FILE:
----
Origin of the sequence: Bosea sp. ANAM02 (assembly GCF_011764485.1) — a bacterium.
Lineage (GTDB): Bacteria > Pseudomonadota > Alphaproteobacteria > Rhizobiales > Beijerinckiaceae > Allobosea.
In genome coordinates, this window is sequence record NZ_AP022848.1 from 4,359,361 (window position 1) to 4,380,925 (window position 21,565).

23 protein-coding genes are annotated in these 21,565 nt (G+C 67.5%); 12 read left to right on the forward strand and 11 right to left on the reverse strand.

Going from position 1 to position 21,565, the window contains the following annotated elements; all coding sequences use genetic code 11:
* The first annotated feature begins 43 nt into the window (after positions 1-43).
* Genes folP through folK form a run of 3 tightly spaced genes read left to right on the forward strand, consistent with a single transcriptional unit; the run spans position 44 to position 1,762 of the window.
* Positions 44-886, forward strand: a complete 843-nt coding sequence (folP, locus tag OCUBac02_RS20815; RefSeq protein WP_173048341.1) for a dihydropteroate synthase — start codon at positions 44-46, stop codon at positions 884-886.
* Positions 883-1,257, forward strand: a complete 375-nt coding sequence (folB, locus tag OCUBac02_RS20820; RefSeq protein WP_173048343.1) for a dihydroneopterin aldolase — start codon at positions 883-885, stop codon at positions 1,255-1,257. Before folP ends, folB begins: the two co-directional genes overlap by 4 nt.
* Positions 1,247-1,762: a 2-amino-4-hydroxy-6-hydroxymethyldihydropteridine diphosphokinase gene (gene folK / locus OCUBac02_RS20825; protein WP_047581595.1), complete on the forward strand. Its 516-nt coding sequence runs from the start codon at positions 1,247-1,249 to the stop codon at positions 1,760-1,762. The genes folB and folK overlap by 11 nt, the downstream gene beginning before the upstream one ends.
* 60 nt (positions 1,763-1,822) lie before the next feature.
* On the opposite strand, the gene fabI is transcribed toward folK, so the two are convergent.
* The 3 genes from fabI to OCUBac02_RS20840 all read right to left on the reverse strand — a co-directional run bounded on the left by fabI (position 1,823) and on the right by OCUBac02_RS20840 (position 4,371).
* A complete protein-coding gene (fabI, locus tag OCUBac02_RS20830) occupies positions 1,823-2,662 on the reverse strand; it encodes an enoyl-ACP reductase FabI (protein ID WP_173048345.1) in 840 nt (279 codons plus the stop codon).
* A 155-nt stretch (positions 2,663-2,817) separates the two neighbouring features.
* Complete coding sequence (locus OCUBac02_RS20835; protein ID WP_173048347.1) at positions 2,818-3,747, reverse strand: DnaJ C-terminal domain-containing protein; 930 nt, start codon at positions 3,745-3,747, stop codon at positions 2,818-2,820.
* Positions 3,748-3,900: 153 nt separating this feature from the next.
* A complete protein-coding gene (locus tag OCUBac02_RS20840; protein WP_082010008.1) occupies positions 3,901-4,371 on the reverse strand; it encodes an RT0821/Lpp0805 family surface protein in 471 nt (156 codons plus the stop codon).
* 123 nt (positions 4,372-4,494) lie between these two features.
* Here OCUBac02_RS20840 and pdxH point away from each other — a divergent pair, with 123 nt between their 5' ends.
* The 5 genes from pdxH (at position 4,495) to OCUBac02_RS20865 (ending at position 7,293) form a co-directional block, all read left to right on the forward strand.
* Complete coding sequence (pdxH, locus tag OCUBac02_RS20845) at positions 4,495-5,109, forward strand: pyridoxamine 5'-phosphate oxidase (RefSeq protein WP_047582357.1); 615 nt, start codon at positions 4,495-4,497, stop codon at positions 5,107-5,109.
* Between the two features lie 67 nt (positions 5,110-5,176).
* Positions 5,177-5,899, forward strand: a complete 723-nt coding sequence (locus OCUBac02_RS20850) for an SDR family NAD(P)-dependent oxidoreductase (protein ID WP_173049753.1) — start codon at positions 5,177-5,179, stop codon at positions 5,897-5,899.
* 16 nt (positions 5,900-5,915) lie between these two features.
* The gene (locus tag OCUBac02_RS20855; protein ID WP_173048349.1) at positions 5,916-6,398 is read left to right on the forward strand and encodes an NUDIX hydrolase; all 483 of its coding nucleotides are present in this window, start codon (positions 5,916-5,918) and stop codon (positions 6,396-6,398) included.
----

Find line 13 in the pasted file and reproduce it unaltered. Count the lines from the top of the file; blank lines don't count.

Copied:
* The 3 genes from fabI to OCUBac02_RS20840 all read right to left on the reverse strand — a co-directional run bounded on the left by fabI (position 1,823) and on the right by OCUBac02_RS20840 (position 4,371).